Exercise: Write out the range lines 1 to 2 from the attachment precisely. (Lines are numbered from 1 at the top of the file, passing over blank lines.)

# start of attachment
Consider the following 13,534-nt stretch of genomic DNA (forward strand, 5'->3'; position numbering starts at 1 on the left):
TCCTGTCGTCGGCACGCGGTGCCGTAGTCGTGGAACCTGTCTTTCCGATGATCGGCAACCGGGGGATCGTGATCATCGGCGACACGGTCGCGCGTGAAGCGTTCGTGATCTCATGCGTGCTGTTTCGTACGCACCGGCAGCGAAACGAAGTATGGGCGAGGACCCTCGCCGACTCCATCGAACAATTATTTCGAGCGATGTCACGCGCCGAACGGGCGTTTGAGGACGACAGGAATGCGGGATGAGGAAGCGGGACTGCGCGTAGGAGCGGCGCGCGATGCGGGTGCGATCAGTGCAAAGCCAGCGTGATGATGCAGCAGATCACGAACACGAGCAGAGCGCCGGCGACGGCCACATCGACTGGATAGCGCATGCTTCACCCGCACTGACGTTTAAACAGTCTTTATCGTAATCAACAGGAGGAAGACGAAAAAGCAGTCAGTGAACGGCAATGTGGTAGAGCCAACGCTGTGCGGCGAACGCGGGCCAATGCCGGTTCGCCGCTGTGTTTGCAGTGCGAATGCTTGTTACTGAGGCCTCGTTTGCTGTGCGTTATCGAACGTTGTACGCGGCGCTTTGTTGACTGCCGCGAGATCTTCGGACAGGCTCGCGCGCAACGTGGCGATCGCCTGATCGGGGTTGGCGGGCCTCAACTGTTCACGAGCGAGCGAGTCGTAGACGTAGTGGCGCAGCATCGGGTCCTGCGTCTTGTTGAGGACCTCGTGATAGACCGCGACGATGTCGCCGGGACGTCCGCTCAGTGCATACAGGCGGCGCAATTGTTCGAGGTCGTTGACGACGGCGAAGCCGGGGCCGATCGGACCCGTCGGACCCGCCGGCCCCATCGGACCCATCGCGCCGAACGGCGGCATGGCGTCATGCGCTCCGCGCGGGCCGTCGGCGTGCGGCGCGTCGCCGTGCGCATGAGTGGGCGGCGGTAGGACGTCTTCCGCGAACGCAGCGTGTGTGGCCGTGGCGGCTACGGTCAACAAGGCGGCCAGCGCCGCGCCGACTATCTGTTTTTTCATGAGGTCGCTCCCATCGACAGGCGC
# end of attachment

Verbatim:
Consider the following 13,534-nt stretch of genomic DNA (forward strand, 5'->3'; position numbering starts at 1 on the left):
TCCTGTCGTCGGCACGCGGTGCCGTAGTCGTGGAACCTGTCTTTCCGATGATCGGCAACCGGGGGATCGTGATCATCGGCGACACGGTCGCGCGTGAAGCGTTCGTGATCTCATGCGTGCTGTTTCGTACGCACCGGCAGCGAAACGAAGTATGGGCGAGGACCCTCGCCGACTCCATCGAACAATTATTTCGAGCGATGTCACGCGCCGAACGGGCGTTTGAGGACGACAGGAATGCGGGATGAGGAAGCGGGACTGCGCGTAGGAGCGGCGCGCGATGCGGGTGCGATCAGTGCAAAGCCAGCGTGATGATGCAGCAGATCACGAACACGAGCAGAGCGCCGGCGACGGCCACATCGACTGGATAGCGCATGCTTCACCCGCACTGACGTTTAAACAGTCTTTATCGTAATCAACAGGAGGAAGACGAAAAAGCAGTCAGTGAACGGCAATGTGGTAGAGCCAACGCTGTGCGGCGAACGCGGGCCAATGCCGGTTCGCCGCTGTGTTTGCAGTGCGAATGCTTGTTACTGAGGCCTCGTTTGCTGTGCGTTATCGAACGTTGTACGCGGCGCTTTGTTGACTGCCGCGAGATCTTCGGACAGGCTCGCGCGCAACGTGGCGATCGCCTGATCGGGGTTGGCGGGCCTCAACTGTTCACGAGCGAGCGAGTCGTAGACGTAGTGGCGCAGCATCGGGTCCTGCGTCTTGTTGAGGACCTCGTGATAGACCGCGACGATGTCGCCGGGACGTCCGCTCAGTGCATACAGGCGGCGCAATTGTTCGAGGTCGTTGACGACGGCGAAGCCGGGGCCGATCGGACCCGTCGGACCCGCCGGCCCCATCGGACCCATCGCGCCGAACGGCGGCATGGCGTCATGCGCTCCGCGCGGGCCGTCGGCGTGCGGCGCGTCGCCGTGCGCATGAGTGGGCGGCGGTAGGACGTCTTCCGCGAACGCAGCGTGTGTGGCCGTGGCGGCTACGGTCAACAAGGCGGCCAGCGCCGCGCCGACTATCTGTTTTTTCATGAGGTCGCTCCCATCGACAGGCGC